The Literary Battle of the Sexes, 1907-StyleBreaking News
tags: gender, books, womens history, literary history
“The rivalry of the sexes!” blared a Times headline from 1905. “Is woman crowding out man in the field of fiction?” The paper posed that question to a handful of top publishers, editors and booksellers.
“What woman can write as Shakespeare? Can any woman ever write a ‘Robinson Crusoe’? Did any woman ever live who could have written ‘Huckleberry Finn’? ... And what woman could possibly have written ‘Jude’?” harrumphed the bookseller Simon Brentano.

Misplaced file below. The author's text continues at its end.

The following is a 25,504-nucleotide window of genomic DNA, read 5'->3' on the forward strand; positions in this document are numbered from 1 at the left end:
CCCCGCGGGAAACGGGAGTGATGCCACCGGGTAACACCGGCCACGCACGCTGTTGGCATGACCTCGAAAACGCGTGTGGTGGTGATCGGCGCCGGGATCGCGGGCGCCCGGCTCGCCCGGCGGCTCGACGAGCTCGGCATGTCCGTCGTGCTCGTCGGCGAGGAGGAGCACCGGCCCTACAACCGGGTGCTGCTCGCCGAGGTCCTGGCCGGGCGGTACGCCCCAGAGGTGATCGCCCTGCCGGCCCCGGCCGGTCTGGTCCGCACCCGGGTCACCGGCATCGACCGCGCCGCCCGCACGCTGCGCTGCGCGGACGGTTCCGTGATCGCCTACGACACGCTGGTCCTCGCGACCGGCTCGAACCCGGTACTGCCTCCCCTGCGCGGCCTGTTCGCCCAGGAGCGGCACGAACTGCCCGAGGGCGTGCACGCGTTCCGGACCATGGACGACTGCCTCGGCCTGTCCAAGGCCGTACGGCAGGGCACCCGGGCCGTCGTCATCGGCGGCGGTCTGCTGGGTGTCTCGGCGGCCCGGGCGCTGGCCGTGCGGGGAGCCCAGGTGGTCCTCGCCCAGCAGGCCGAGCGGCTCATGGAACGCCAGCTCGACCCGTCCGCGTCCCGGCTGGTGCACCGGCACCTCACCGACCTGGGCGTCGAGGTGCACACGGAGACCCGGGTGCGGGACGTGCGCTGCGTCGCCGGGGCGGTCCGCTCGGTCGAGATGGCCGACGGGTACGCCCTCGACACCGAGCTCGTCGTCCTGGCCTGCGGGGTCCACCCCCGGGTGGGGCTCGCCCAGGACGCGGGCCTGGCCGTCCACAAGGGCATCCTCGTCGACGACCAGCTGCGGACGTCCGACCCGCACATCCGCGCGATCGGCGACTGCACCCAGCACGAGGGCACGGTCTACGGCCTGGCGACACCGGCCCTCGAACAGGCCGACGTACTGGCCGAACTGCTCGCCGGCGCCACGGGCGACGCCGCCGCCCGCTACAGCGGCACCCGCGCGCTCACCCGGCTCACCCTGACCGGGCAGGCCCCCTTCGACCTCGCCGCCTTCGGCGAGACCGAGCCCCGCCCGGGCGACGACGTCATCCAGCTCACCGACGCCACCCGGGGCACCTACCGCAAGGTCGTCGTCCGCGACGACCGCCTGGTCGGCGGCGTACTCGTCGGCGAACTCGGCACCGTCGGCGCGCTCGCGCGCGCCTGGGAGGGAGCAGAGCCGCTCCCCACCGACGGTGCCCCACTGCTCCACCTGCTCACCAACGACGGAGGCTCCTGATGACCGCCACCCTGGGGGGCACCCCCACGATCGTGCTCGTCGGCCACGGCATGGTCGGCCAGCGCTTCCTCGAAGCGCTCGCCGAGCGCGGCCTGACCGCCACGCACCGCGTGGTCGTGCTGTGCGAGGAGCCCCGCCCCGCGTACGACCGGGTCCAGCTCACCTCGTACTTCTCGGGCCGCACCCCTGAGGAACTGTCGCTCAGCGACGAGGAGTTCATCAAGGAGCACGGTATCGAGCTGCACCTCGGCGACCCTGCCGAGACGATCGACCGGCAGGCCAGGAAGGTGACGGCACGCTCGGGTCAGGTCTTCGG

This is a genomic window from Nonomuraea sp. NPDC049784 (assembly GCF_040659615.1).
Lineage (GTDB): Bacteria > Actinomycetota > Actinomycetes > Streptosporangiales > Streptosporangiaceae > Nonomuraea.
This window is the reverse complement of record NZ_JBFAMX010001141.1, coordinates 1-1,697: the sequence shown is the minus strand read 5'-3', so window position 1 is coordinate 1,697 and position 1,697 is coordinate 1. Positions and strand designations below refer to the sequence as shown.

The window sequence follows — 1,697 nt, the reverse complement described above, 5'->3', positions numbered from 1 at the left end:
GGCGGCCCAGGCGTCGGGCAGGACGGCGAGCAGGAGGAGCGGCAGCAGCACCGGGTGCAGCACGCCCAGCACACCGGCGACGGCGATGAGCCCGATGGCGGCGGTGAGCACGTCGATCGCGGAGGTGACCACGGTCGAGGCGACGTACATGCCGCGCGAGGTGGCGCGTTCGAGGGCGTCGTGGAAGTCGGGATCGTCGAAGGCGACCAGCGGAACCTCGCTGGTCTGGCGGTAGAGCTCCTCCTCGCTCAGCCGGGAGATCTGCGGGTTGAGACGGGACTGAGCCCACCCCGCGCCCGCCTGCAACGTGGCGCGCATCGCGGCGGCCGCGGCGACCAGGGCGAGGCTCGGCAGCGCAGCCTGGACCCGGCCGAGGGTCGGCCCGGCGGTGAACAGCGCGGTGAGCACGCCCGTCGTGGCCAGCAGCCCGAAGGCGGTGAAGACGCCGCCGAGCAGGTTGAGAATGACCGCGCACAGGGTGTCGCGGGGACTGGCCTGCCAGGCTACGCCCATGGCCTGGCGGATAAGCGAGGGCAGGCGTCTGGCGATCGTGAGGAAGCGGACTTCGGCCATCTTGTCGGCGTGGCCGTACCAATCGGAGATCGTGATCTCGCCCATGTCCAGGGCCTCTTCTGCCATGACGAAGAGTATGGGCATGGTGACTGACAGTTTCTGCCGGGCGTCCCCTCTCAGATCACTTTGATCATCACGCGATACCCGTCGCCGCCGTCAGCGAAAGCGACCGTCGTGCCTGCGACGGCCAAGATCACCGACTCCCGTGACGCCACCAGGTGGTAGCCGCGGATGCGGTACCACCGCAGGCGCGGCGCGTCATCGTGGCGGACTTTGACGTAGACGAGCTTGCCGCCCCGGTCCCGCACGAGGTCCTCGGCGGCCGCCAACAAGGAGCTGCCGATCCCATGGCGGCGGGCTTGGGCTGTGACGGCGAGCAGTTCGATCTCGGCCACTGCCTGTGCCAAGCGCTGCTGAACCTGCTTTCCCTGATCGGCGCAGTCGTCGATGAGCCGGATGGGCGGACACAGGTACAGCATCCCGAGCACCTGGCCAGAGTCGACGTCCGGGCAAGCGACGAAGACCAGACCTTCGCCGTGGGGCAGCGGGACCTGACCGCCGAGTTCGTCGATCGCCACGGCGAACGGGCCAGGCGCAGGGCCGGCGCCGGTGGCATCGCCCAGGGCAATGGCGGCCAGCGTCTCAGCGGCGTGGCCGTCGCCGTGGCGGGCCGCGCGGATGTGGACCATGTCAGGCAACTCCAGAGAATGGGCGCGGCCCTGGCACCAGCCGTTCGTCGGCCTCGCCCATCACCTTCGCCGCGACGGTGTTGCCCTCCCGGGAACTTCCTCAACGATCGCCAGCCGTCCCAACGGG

The publisher George H. Putnam dismissed the query as “absurd,” telling the paper that there were more men and women “doing excellent literary work” than ever before, “and the more both of them do the better.”
By 1907, things had changed. Women, the paper pointed out, had “been busy with their pens ... scribbling industriously, and, in plenty of cases, doing good work” for years. But with a few exceptions — Jane Austen, George Eliot, Charlotte Brontë — male authors had long ruled book sales, “marching along proudly, without worrying about competitors in the weaker sex.”
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